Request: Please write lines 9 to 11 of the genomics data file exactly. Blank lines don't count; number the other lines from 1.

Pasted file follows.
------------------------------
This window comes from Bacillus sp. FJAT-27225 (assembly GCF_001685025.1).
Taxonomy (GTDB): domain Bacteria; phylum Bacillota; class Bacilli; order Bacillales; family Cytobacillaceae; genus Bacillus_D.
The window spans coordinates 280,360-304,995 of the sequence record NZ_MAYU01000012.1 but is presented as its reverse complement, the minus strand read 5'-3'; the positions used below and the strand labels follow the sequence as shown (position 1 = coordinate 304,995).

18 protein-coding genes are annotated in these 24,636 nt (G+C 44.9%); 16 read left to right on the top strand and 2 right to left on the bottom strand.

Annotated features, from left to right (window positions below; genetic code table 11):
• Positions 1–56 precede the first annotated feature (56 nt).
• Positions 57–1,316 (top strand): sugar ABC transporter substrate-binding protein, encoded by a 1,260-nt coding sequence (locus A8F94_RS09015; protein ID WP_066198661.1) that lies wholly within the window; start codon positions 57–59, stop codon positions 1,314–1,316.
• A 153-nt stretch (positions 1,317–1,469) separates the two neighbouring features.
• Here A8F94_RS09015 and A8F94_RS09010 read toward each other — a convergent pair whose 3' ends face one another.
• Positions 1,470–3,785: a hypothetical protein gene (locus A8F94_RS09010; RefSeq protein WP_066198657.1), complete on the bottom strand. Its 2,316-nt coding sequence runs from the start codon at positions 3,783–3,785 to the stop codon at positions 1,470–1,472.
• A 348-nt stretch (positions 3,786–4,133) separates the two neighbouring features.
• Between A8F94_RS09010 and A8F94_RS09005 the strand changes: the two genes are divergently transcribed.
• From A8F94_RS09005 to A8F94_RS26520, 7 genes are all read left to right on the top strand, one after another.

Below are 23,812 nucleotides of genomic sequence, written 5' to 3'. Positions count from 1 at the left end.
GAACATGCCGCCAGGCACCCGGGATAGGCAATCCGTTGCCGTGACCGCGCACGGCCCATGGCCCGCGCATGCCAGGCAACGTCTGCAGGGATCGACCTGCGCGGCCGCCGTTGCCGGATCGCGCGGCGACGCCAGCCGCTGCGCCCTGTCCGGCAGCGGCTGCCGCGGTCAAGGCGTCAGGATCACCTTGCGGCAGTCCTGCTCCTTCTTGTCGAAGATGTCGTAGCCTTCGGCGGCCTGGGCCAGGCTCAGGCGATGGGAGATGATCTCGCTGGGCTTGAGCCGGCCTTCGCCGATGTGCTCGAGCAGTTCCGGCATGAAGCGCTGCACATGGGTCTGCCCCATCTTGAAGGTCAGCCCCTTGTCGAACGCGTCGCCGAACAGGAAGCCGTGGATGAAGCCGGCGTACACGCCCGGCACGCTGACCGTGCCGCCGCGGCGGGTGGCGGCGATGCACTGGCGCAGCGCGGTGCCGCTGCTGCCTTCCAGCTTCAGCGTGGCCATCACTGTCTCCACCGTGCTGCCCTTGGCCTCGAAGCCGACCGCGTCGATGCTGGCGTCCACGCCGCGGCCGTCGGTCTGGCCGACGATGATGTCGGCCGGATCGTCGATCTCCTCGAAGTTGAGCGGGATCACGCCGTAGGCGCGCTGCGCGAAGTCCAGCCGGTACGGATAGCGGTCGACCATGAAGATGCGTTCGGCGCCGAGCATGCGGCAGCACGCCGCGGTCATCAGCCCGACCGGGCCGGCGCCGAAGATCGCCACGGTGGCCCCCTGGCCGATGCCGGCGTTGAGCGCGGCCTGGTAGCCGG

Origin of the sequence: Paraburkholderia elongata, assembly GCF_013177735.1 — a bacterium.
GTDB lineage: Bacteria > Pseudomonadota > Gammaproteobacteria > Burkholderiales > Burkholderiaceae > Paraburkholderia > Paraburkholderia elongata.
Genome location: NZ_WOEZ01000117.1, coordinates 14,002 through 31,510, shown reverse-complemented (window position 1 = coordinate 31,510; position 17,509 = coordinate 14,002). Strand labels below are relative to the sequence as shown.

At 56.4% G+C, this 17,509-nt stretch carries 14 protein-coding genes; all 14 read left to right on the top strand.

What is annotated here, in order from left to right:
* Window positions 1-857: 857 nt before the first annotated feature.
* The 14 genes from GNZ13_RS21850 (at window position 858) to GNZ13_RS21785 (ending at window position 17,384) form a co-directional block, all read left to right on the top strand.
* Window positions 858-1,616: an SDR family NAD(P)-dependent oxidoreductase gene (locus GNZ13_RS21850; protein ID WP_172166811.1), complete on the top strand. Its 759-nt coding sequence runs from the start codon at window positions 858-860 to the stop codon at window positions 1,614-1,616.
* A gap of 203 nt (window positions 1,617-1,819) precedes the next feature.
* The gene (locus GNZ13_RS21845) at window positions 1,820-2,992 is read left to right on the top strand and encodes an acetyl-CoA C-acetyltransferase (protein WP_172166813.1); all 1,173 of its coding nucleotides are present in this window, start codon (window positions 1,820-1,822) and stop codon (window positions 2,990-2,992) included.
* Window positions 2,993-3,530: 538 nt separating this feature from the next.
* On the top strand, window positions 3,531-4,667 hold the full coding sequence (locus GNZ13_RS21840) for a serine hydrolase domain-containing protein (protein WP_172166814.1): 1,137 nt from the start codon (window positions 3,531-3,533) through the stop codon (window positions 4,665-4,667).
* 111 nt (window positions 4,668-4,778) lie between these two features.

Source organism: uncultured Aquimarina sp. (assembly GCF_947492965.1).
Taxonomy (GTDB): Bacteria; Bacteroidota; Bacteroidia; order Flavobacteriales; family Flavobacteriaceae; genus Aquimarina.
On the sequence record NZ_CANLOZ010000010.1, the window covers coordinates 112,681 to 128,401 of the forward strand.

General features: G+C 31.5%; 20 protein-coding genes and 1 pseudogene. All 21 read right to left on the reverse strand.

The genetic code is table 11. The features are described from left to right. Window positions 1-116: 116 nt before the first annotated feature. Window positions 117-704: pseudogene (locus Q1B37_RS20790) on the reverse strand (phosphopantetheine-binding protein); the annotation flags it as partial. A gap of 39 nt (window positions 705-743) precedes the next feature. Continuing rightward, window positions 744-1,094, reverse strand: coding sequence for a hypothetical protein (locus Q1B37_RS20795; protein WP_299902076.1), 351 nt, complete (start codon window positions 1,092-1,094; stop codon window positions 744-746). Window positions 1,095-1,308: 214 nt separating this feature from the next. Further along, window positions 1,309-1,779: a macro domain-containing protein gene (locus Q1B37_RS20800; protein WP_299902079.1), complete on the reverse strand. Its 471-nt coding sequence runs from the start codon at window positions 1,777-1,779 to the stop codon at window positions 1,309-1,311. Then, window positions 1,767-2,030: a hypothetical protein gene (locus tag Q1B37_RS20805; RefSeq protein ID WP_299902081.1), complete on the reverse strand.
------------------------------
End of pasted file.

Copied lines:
• Here A8F94_RS09015 and A8F94_RS09010 read toward each other — a convergent pair whose 3' ends face one another.
• Positions 1,470–3,785: a hypothetical protein gene (locus A8F94_RS09010; RefSeq protein WP_066198657.1), complete on the bottom strand. Its 2,316-nt coding sequence runs from the start codon at positions 3,783–3,785 to the stop codon at positions 1,470–1,472.
• A 348-nt stretch (positions 3,786–4,133) separates the two neighbouring features.